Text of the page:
Did Temasek overpay for its stake in AS Watson?
Return of two times over 3 to 5 years will justify the high valuation of the HK$44b investment
Li Ka-shing's latest move to quickly close a HK$44 billion private deal with Singapore's Temasek for 25 per cent of AS Watson may be convenient for him, but the future could reveal that the sovereign wealth fund overpaid for Asia's richest man's own perceived brand and prowess.
The deal solves one problem for Li - it allows him to pull out some capital from Watson and redeploy it for better returns.
But, as it is not a sale of the entire firm, an initial public offering has only been delayed for probably three years. So for the next three years or more, the investment needs to demonstrate high performance to justify the risk and high valuation.
The original Watson-ParknShop-Fortress deal was rejected by major American and European private equity firms because the valuation was too high. And many of them also insisted on buying control.
Li was unlikely to sell at anything less than his preferred price. Although Watson's complete financials are unavailable, it is unlikely he offered Temasek anything resembling a bargain. This is evident in the cancelled listing. Clearly, Temasek paid so much that a flotation could not be priced high enough to produce an attractive return.
Using private equity metrics, its investment needs to return at least 1.5 times and ideally two times over three to five years to yield a respectable exit.
Announced deal terms were based on Watson's annual profit before tax for last year of about HK$10 billion.
Parent Hutchison Whampoa trades at about 14 times last year's earnings, while the Watson stake was sold at 22.6 times earnings. A similar business is New York-listed Rite Aid, which trades at 22.46 times last year's earnings and has a market capitalisation of US$6.42 billion.
Rite Aid is primarily a retail-based drugstore chain with 4,623 stores in 31 states in America. Prescription drug sales account for 67.6 per cent of the total, which is a different mix from Watson's, and the company is a smaller business, with revenue of US$25.39 billion and net income of US$118.11 million last year.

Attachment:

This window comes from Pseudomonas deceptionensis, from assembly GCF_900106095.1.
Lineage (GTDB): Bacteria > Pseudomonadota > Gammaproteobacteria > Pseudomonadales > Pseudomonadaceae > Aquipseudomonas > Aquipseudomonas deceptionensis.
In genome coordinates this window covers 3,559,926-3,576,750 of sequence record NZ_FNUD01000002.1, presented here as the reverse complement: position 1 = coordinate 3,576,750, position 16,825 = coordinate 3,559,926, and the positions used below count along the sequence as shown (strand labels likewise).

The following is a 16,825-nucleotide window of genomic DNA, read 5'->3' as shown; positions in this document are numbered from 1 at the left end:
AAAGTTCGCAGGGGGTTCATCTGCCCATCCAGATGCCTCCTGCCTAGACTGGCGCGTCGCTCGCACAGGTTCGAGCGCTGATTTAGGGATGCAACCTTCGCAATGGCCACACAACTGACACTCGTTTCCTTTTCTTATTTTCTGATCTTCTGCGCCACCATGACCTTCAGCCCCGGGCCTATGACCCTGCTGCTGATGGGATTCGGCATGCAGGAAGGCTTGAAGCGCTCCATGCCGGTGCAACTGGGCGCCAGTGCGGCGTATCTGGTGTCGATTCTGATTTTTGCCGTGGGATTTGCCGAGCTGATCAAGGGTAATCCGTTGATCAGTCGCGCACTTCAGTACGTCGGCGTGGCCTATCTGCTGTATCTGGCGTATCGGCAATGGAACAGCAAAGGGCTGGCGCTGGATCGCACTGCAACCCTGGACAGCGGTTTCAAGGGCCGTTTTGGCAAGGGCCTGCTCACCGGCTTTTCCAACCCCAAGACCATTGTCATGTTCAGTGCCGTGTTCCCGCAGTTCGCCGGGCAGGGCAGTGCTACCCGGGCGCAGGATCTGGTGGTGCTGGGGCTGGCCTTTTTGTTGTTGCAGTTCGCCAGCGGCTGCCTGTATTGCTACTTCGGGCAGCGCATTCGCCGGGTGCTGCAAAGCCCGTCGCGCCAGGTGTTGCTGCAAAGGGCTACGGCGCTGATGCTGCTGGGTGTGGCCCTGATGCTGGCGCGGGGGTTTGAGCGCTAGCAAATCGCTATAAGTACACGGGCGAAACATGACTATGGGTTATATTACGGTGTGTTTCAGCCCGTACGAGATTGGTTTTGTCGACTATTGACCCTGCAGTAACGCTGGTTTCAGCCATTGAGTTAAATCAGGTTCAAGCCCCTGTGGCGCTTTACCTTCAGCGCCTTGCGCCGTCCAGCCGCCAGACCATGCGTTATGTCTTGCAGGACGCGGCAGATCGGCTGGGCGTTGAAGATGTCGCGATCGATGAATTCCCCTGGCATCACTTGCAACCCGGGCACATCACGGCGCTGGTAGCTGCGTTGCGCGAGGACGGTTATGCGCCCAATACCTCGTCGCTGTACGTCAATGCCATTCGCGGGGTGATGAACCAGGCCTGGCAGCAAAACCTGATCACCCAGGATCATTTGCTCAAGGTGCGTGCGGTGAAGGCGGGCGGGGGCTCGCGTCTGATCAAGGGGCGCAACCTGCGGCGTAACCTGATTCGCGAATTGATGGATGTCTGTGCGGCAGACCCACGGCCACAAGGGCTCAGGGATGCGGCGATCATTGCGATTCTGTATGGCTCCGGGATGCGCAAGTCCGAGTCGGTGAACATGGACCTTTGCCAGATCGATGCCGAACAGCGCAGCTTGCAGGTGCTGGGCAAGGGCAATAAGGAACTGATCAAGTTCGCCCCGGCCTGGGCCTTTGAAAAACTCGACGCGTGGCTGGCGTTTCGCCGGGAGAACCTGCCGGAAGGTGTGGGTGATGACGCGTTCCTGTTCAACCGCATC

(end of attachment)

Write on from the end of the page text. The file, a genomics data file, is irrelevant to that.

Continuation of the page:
Watson is the largest health and beauty product retailer in Europe and dominates 20 per cent of the Chinese market, operating 10,500 stores in 25 markets.
Hence, Temasek paid the same valuation for a minority stake in a bigger but non-listed company in a similar business in exchange for higher growth prospects.
The large-cap deal sector of Asian private equity has finally matured to a point where professionally run investment companies like Temasek can buy and sell assets directly in transactions with Asia's wealthiest families. This effectively disintermediates the stock markets as the primary means of capital-raising and investment exit. Value has been crowded out for investors who can use only the stock market.
The listing of Facebook came only after its shares were widely traded in a grey market by private funds and investors (which included Li's Horizon Ventures) for years before the deal.
This private trading represented the real flotation because so much value had been ratcheted up in those transactions that Facebook's stock-exchange listing notoriously burned investors.
Luckily, investors who did not sell at the listing were rewarded with a strong price recovery. But subscribers to Watson's eventual listing may not be so lucky.
While most of the press has focused on Li and his deputy, Canning Fok Kin-ning, Temasek needs to determine if Watson's managers in its 25 markets are capable of meeting a business plan that drives its target returns.
Almost all the returns (or losses) for private equity investors are created at the entry price. So although Temasek appears to be buying into a cyclical consumer European recovery and Chinese consumer growth, all that will never be realised if it has overpaid or Watson's management cannot execute its plan.
Li has experienced failure in areas where he cannot leverage his oligopolistic influence and experience. He ended up losing billions in European cellular licences where he or Fok thought they could trade them like real assets. Technology and competitive markets outside Hong Kong do not necessarily work in his favour. Tom.com and CK Life Sciences are two other examples of where Li's magic does not work in areas where innovation is required.
Cheung Kong and Hutchison do not believe in using stock options to incentivise employees. This may be adequate for its Hong Kong businesses, but it is not a formula for success elsewhere.
Peter Guy is a financial writer and former international banker